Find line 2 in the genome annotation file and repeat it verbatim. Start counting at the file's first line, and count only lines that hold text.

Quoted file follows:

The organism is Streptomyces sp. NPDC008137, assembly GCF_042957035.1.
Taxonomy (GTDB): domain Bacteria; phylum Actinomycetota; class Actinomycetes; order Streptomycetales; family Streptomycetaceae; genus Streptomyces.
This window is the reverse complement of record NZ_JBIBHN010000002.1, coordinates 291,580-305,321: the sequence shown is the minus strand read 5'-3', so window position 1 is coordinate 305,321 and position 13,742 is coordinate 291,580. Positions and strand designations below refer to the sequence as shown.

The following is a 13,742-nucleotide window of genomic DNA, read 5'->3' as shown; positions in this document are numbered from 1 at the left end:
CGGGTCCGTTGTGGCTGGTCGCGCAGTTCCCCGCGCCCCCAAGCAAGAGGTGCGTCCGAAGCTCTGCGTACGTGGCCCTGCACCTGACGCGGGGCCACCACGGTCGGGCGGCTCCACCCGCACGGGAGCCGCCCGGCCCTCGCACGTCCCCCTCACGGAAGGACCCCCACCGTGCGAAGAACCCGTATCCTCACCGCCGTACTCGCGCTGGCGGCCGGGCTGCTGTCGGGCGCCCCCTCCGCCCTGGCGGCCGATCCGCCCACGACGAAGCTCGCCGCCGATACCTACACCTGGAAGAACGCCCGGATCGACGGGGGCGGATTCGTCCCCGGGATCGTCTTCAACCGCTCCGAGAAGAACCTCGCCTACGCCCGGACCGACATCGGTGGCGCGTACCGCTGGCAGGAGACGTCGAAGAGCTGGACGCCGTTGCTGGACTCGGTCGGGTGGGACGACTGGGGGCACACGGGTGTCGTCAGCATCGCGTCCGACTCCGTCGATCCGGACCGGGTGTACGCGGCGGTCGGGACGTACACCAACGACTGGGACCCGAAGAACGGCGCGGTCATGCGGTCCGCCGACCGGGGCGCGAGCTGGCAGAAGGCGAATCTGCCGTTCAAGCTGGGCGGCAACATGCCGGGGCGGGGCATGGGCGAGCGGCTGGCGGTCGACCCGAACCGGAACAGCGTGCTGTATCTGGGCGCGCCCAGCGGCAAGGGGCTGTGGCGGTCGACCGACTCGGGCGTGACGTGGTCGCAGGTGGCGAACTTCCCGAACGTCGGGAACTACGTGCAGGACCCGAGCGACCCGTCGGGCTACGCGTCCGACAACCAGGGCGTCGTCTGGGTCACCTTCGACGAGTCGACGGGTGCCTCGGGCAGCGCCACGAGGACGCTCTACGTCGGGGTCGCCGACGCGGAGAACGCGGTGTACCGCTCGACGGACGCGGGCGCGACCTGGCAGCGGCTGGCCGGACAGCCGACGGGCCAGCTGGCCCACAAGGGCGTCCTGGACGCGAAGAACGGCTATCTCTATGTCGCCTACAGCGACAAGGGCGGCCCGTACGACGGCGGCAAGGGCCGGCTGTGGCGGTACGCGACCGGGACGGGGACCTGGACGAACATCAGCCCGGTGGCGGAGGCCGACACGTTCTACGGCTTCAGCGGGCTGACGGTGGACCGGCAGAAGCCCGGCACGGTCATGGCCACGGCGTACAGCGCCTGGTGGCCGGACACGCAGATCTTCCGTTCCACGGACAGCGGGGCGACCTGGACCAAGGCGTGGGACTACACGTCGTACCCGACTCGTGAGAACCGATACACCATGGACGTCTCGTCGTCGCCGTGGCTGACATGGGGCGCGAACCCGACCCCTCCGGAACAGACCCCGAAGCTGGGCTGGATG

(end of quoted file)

Taxonomy (GTDB): domain Bacteria; phylum Actinomycetota; class Actinomycetes; order Streptomycetales; family Streptomycetaceae; genus Streptomyces.